Whether the Legislature passes a “pill mill” law next session is uncertain. Yet, Grooms is confident if any bill emerging from the study commision gets a hearing before a committee, it will receive a passing vote.

The senator envisions any potential law as regulating both the facility and the physician. He said legislation could require pain clinics to have a special license and be owned by a licensed physician. Also, the treating doctors would possibly have to follow specific protocols such as taking a medical history, performing a physical exam, offering alternative care options, and offering to coordinate additional care with physicians from other specialties.

Pill-mill bills passed in Ohio and Kentucky are raising concerns among doctors in those states who say the laws are confusing and having unintended consequences. Indiana may be experiencing a similar situation with its law that regulates the treatment for weight loss and obesity.

This law – like the bill Grooms outlined – regulates the steps physicians must take before prescribing a controlled substance to overweight and obese patients. However, the law has not been well publicized and some doctors are getting tripped up, Brian Betner said.

An attorney at Hall Render Killian Heath & Lyman P.C., Betner has represented doctors before the Indiana Medical Licensing Board. Sometimes, he said, physicians may make a technical mistake or an innocent oversight that did not impact patient care but was still a violation that puts them at a licensing board hearing. Moreover, the board has little option but to impose disciplinary action which, in turn, can have long-term negative consequences for the doctors.

Michael Whitworth, physician and chairman of the Indiana Pain Society, cautions Indiana against following the lead of other states and hastily crafting a massive, convoluted bill that induces physicians to quit prescribing pain medication and leaves patients who are in chronic pain with no relief.

“We don’t have to rush in and craft a very detailed bill,” he said.

The IPS is proposing the state establish a Controlled Substances Commission, consisting of a variety of medical professionals from physicians to veterinarians. This group would develop regulations and disciplinary rules for opioid prescribing. If after two or three years the death rate from overdoses has not declined, then the state can try another approach.

Based on her work, Owens does not think the solution will come from one source. Instead, it will likely take a collaborative approach with the medical community, law enforcement, health department, Legislature and other groups coming together to formulate policies for Indiana.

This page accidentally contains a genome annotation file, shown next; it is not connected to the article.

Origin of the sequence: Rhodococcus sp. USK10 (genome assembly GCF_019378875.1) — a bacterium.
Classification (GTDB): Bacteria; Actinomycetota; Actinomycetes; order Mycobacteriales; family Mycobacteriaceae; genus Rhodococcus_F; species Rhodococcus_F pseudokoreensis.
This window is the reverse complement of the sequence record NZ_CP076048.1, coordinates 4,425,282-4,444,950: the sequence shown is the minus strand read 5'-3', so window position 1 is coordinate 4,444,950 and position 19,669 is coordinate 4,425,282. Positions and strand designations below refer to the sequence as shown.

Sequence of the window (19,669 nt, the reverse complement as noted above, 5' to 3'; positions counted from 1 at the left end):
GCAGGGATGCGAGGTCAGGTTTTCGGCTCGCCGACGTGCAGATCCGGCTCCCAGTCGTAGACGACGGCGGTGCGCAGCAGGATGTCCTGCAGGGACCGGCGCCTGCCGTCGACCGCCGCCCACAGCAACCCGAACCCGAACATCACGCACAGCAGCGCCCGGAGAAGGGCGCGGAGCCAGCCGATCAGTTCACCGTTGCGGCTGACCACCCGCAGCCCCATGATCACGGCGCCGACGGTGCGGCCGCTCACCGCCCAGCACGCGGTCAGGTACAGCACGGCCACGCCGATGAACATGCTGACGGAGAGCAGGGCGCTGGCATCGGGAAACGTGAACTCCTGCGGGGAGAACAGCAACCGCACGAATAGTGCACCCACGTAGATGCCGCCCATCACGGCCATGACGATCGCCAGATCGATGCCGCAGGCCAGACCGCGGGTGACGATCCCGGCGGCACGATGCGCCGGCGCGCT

INSPECT

The state’s database which tracks prescription narcotics, INSPECT, is universally praised and touted as something that, with wider use, could help combat over-prescribing. The system is the “gold standard” in drug monitoring in the United States, said Mike Rinebold, director of government relations for the Indiana State Medical Association.

Physicians, Whitworth said, should be required to check the database when prescribing narcotics to see if a patient has already been prescribed the drugs from another doctor. However, currently, only about 40 percent of Hoosier doctors with Controlled Substance Registry certification are enrolled in the database.

“That is a tragedy,” Whitworth said. “That means a huge group of physicians are not doing their due diligence when they take out their pens and write a prescription.”

Yet, INSPECT is headed for its own fiscal cliff. A federal grant that provides two-thirds of the funding for the program is set to expire this year.

Tens of thousands of Hoosier medical professionals in private practice, clinics and emergency rooms are impacted by INSPECT every day, Rinebold said. The ISMA has started talking to legislators who are involved in health care to raise awareness of the database and the importance of continuing funding.•

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  • hmmm
    Well that sounds bad and all, but worse were the bad old days in the 1980s when cancer patients and others with chronic pain couldnt get adequate narcotics for their suffering, driving many to extreme grief and suicide. "War on drugs" and all that stuff.